This book examines the recent phenomenon in Latin America of national Truth and Reconciliation commissions. Few studies have examined the role of Churches or religion in political processes that proclaim valued theological terms as their agenda - truth, forgiveness, and reconciliation. This book questions the role of religion, specifically of established Churches. The impact of such reconciliation commissions on Indigenous Native Americans is also examined, as is the role of women and how both commissions and Churches or religions were challenged by their experiences. The contributors offer differing perspectives on one or more national truth and reconciliation processes and thus offer a collection that serves as valuable source for the disciplines of Religious Studies, Ethics, Theology, Political Science, Social Sciences and Women's Studies.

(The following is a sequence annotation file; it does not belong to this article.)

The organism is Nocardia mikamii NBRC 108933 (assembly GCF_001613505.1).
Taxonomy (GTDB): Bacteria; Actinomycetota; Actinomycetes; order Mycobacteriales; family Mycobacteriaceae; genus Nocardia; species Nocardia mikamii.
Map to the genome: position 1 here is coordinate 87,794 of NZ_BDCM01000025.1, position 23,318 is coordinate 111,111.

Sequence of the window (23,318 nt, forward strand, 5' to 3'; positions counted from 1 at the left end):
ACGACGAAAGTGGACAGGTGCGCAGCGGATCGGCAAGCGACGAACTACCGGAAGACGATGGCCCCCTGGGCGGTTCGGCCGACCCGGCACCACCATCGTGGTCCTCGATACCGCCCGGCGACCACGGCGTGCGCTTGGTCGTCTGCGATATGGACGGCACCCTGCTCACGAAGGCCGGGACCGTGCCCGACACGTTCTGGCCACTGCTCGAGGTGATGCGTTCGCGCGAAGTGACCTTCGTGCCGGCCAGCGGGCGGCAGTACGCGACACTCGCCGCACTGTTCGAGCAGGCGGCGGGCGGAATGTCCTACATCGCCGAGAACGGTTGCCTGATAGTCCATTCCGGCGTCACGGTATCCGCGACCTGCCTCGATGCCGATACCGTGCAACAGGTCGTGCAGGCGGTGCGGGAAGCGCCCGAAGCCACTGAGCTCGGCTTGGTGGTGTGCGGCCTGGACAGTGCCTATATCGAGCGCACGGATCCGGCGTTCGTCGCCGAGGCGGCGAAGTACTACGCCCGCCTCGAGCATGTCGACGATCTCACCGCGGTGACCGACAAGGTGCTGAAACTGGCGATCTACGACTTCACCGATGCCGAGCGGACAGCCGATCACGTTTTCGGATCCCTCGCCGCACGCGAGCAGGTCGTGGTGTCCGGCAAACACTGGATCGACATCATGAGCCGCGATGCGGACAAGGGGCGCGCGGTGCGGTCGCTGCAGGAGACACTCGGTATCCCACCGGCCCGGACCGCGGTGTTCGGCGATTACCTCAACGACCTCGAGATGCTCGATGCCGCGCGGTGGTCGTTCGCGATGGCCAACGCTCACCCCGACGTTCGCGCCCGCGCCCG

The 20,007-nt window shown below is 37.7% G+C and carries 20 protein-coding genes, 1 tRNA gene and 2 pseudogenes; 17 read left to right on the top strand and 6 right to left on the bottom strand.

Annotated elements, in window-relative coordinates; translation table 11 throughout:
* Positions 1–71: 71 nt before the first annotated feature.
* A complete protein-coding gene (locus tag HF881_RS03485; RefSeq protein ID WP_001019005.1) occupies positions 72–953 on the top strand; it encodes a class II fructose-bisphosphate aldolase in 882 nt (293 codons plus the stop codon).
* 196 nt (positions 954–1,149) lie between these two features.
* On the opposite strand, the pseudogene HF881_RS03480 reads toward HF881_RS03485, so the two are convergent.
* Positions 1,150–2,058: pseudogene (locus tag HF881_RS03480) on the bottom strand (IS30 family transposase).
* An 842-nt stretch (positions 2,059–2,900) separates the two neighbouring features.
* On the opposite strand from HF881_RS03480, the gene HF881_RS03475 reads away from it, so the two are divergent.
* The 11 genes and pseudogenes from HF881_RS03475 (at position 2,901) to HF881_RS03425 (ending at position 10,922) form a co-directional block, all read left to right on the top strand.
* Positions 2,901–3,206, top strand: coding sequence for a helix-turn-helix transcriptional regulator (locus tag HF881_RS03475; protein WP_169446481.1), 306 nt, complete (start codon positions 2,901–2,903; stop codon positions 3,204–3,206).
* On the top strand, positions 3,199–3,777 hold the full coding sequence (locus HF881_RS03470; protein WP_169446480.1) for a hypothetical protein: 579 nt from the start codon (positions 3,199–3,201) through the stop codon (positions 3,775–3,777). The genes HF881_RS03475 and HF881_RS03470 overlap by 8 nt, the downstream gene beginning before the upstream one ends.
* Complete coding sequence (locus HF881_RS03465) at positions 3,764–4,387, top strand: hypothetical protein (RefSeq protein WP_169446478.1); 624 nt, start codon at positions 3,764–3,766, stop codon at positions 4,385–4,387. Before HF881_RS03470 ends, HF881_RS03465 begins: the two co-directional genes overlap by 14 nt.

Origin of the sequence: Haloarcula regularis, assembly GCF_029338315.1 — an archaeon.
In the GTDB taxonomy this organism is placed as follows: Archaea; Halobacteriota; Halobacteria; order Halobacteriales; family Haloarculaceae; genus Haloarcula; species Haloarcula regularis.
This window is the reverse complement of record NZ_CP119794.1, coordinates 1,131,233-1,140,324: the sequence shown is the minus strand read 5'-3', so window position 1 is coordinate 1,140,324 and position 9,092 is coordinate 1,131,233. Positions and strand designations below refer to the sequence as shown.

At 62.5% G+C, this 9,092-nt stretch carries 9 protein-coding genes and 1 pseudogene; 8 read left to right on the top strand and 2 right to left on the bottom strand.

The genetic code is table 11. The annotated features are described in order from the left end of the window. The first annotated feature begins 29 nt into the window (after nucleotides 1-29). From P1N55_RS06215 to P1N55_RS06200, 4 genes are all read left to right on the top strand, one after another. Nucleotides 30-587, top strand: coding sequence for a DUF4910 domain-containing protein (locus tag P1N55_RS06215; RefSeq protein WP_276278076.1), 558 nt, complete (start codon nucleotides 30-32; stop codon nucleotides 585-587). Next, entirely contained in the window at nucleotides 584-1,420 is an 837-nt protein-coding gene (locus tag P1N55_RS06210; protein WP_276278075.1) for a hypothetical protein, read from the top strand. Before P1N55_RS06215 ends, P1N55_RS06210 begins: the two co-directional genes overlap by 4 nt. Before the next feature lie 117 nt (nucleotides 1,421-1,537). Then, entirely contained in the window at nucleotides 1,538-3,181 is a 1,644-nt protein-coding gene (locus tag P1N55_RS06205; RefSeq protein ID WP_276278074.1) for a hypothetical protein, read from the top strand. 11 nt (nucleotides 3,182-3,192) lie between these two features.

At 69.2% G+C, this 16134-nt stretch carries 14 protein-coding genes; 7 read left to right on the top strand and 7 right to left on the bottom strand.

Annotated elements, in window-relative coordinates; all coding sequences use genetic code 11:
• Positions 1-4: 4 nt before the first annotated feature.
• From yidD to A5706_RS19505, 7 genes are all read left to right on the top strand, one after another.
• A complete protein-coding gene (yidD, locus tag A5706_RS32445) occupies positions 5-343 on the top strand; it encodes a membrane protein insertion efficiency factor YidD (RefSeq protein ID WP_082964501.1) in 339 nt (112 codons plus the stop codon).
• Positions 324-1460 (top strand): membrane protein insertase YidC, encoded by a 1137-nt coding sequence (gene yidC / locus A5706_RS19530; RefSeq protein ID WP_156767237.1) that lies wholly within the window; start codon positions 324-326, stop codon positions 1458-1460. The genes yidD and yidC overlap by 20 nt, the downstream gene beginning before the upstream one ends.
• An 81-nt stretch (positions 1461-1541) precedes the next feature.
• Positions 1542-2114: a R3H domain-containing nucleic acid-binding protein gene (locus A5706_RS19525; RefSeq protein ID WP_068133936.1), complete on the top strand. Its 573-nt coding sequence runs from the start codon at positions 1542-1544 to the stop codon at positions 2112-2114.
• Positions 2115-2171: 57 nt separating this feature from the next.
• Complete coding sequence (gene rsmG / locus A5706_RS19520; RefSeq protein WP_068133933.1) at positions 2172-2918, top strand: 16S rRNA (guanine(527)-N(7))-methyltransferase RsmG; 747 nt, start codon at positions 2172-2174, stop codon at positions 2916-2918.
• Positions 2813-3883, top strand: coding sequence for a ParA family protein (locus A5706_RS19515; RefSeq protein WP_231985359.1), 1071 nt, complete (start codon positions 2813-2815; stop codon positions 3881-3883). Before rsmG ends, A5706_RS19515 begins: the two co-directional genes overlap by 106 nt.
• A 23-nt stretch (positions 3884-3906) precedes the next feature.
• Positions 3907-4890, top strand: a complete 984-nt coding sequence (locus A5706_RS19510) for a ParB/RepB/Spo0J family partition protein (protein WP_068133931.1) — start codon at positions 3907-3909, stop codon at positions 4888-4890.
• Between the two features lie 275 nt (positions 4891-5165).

'This is clearly an important work that treats a subject of great global interest. I certainly think that the book should be widely read.' John Burdick, Syracuse University, USA 'Anyone who works in postconflict situations knows the important role religious motivation and religious institutions can play in the healing process. This book provides an important benchmark for what we have been learning about the key role religion can play, and will be of immense service to anyone interested in working to rebuild conflicted societies.' Robert Schreiter, Catholic Theological Union, USA ’… this book is both timely and significant… this text is an important contribution to the study of the role that religion has played in post-conflict reconstruction in Latin America… this book should find a receptive audience among, not only politically engaged theologians, but also leaders in international governance, development and conflict resolution.’International Journal of Public Theology